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Written on the Wind (Widescreen) (The Criterion Collection)

4.1 out of 5 stars 28 customer reviews

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Product Details

  • Actors: Rock Hudson, Lauren Bacall, Robert Stack, Dorothy Malone, Robert Keith
  • Directors: Douglas Sirk
  • Writers: George Zuckerman, Robert Wilder
  • Producers: Albert Zugsmith
  • Format: Anamorphic, Closed-captioned, Color, DVD-Video, Subtitled, Widescreen, NTSC
  • Language: English
  • Subtitles: English
  • Region: Region 1 (US and Canada This DVD will probably NOT be viewable in other countries. Read more about DVD formats.)
  • Aspect Ratio: 1.85:1
  • Number of discs: 1
  • MPAA Rating: UNRATED
  • Studio: Criterion
  • Release Date: Oct. 1 2002
  • Run Time: 99 minutes
  • Average Customer Review: 4.1 out of 5 stars 28 customer reviews
  • ASIN: B00005BCK0
  • Amazon Bestsellers Rank: #20,061 in DVD (See Top 100 in DVD)
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Product Description

Product Description

Bathed in lurid Technicolor, melodrama maestro Douglas Sirk's Written on the Wind is the stylishly debauched tale of a Texas oil magnate brought down by the excesses of his spoiled offspring. Features an all-star quartet that includes Robert Stack as a pistol-packin' alcoholic playboy; Lauren Bacall as his long-suffering wife; Rock Hudson as his earthy best friend; and Dorothy Malone (who won a Best Supporting Actress Oscar© for her performance) as his nymphomaniac sister.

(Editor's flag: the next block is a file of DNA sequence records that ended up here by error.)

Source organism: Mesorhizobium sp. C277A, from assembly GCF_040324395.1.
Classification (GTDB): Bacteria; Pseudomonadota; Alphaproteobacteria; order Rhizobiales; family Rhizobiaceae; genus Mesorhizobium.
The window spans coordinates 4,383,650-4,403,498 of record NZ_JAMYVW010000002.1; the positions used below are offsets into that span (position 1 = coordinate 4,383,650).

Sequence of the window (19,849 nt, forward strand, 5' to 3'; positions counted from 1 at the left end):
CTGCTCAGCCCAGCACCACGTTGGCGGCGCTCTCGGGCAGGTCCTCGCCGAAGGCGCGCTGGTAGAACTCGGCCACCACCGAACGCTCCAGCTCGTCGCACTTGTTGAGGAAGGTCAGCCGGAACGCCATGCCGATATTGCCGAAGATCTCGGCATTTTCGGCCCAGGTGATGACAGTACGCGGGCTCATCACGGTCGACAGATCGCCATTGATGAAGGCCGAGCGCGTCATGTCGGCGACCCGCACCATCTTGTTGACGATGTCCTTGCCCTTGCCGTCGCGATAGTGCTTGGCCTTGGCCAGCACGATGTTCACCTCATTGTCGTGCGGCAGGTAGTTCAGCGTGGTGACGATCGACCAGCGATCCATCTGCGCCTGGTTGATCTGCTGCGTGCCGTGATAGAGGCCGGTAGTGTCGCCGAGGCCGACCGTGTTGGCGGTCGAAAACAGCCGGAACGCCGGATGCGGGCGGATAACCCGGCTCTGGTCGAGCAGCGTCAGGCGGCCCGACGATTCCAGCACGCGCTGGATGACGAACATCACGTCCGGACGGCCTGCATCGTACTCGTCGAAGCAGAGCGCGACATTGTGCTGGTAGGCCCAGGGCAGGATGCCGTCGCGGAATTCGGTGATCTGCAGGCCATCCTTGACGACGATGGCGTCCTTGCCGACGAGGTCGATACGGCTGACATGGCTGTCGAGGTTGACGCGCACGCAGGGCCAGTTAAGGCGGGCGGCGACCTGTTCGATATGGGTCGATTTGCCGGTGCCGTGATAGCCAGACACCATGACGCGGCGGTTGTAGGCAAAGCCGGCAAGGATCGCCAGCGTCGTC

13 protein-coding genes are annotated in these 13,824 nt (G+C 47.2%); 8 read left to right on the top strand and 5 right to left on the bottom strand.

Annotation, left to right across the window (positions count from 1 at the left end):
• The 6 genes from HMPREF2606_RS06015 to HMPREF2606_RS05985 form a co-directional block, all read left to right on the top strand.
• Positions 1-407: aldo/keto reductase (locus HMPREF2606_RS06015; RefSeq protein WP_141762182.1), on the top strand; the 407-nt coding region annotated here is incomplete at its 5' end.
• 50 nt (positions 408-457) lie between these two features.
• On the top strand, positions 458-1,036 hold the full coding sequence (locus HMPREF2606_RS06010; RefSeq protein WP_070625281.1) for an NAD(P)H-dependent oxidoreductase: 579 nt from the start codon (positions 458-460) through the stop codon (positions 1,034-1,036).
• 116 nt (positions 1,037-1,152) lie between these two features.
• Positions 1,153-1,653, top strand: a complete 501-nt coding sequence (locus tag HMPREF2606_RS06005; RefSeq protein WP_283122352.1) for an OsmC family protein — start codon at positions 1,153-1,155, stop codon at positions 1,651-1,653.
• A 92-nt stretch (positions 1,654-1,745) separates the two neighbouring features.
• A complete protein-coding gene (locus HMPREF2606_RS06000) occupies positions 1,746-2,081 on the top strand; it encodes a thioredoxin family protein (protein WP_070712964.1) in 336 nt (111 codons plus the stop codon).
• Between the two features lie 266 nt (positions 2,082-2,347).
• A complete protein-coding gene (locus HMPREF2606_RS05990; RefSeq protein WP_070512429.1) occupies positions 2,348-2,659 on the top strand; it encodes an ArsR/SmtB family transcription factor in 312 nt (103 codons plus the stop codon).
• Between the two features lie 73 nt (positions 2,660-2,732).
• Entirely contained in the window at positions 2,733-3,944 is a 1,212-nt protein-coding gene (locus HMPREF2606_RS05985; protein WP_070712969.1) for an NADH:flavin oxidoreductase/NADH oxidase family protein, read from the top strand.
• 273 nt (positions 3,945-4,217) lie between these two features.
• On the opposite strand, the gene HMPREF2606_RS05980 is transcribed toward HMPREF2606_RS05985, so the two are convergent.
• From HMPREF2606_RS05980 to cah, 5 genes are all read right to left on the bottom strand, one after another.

Douglas Sirk puts the opera back into soap opera in this exquisitely baroque melodrama, the epitome of Technicolor gloss. Rock Hudson (as wonderfully wooden as ever) and Lauren Bacall play stalwart examples of altruism, clean living, and good old American ambition, but Robert Stack and Dorothy Malone steal the film as white trash millionaire siblings stewing in self-pity. The plot reads like an episode of Dallas: Texas oil-baron playboy Stack steals good girl Bacall from best friend Hudson while Stack's sister Malone puts her slinky moves on Hudson, the strapping poor boy made good. Toss in impotence, jealousy, alcoholic binges, emotional blackmail, and backstabbing nastiness, mix vigorously with high style and expressionist flourishes, and you've got the most potent melodrama cocktail of the 1950s. Stack twists his arch delivery into the practiced bravado of a boozing womanizer nursing an inferiority complex while Malone sashays and flirts her way through an Oscar-winning performance as a slutty, sassy good-time girl. It's so over the top that it might seem kitschy at first glance, but former theater director Sirk subtly shades his vision in the shadows of film noir and uses the portentous angles and gaudy color to create a vivid, vivacious world of glossy surfaces and social masks cracking under the pressure of responsibility and the pain of lost love. --Sean Axmaker --This text refers to an out of print or unavailable edition of this title.